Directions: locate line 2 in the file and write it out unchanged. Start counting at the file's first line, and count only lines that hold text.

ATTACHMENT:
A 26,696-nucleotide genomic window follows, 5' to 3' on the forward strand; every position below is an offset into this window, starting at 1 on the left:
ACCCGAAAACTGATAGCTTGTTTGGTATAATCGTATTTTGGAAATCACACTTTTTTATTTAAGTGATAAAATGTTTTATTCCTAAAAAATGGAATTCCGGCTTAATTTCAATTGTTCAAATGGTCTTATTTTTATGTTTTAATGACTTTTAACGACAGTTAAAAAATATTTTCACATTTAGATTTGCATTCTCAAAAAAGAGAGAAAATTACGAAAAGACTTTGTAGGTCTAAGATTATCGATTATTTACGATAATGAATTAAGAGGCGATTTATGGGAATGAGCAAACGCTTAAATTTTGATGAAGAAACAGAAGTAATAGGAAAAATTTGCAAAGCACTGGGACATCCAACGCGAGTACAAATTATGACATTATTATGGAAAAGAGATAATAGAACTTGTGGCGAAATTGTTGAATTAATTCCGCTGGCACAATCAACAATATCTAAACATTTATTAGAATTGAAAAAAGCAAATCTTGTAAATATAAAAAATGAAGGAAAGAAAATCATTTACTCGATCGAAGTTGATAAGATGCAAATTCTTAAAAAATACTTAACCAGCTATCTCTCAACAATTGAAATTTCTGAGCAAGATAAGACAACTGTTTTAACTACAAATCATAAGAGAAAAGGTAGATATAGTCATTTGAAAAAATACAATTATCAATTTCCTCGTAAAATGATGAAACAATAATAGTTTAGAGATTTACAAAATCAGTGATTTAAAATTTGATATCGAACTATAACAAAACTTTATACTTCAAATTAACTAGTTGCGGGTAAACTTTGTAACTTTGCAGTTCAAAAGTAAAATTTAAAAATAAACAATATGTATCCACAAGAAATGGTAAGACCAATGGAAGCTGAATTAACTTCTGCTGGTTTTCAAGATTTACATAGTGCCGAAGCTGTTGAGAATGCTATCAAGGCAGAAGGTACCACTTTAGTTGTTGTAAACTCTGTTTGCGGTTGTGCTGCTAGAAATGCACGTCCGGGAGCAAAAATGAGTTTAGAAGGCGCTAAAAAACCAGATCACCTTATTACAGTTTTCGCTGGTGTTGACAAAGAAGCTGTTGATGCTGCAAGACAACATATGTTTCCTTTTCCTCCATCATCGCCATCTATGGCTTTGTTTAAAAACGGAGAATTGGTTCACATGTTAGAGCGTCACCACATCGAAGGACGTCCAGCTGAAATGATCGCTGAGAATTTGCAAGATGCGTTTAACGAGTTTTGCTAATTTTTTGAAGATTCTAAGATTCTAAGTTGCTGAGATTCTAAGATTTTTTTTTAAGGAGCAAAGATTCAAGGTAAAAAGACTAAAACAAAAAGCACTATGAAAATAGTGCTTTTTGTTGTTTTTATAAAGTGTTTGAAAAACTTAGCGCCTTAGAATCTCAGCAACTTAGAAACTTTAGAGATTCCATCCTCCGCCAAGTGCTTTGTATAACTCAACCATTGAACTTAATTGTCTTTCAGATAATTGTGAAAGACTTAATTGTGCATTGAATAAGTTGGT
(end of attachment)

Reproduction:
ACCCGAAAACTGATAGCTTGTTTGGTATAATCGTATTTTGGAAATCACACTTTTTTATTTAAGTGATAAAATGTTTTATTCCTAAAAAATGGAATTCCGGCTTAATTTCAATTGTTCAAATGGTCTTATTTTTATGTTTTAATGACTTTTAACGACAGTTAAAAAATATTTTCACATTTAGATTTGCATTCTCAAAAAAGAGAGAAAATTACGAAAAGACTTTGTAGGTCTAAGATTATCGATTATTTACGATAATGAATTAAGAGGCGATTTATGGGAATGAGCAAACGCTTAAATTTTGATGAAGAAACAGAAGTAATAGGAAAAATTTGCAAAGCACTGGGACATCCAACGCGAGTACAAATTATGACATTATTATGGAAAAGAGATAATAGAACTTGTGGCGAAATTGTTGAATTAATTCCGCTGGCACAATCAACAATATCTAAACATTTATTAGAATTGAAAAAAGCAAATCTTGTAAATATAAAAAATGAAGGAAAGAAAATCATTTACTCGATCGAAGTTGATAAGATGCAAATTCTTAAAAAATACTTAACCAGCTATCTCTCAACAATTGAAATTTCTGAGCAAGATAAGACAACTGTTTTAACTACAAATCATAAGAGAAAAGGTAGATATAGTCATTTGAAAAAATACAATTATCAATTTCCTCGTAAAATGATGAAACAATAATAGTTTAGAGATTTACAAAATCAGTGATTTAAAATTTGATATCGAACTATAACAAAACTTTATACTTCAAATTAACTAGTTGCGGGTAAACTTTGTAACTTTGCAGTTCAAAAGTAAAATTTAAAAATAAACAATATGTATCCACAAGAAATGGTAAGACCAATGGAAGCTGAATTAACTTCTGCTGGTTTTCAAGATTTACATAGTGCCGAAGCTGTTGAGAATGCTATCAAGGCAGAAGGTACCACTTTAGTTGTTGTAAACTCTGTTTGCGGTTGTGCTGCTAGAAATGCACGTCCGGGAGCAAAAATGAGTTTAGAAGGCGCTAAAAAACCAGATCACCTTATTACAGTTTTCGCTGGTGTTGACAAAGAAGCTGTTGATGCTGCAAGACAACATATGTTTCCTTTTCCTCCATCATCGCCATCTATGGCTTTGTTTAAAAACGGAGAATTGGTTCACATGTTAGAGCGTCACCACATCGAAGGACGTCCAGCTGAAATGATCGCTGAGAATTTGCAAGATGCGTTTAACGAGTTTTGCTAATTTTTTGAAGATTCTAAGATTCTAAGTTGCTGAGATTCTAAGATTTTTTTTTAAGGAGCAAAGATTCAAGGTAAAAAGACTAAAACAAAAAGCACTATGAAAATAGTGCTTTTTGTTGTTTTTATAAAGTGTTTGAAAAACTTAGCGCCTTAGAATCTCAGCAACTTAGAAACTTTAGAGATTCCATCCTCCGCCAAGTGCTTTGTATAACTCAACCATTGAACTTAATTGTCTTTCAGATAATTGTGAAAGACTTAATTGTGCATTGAATAAGTTGGT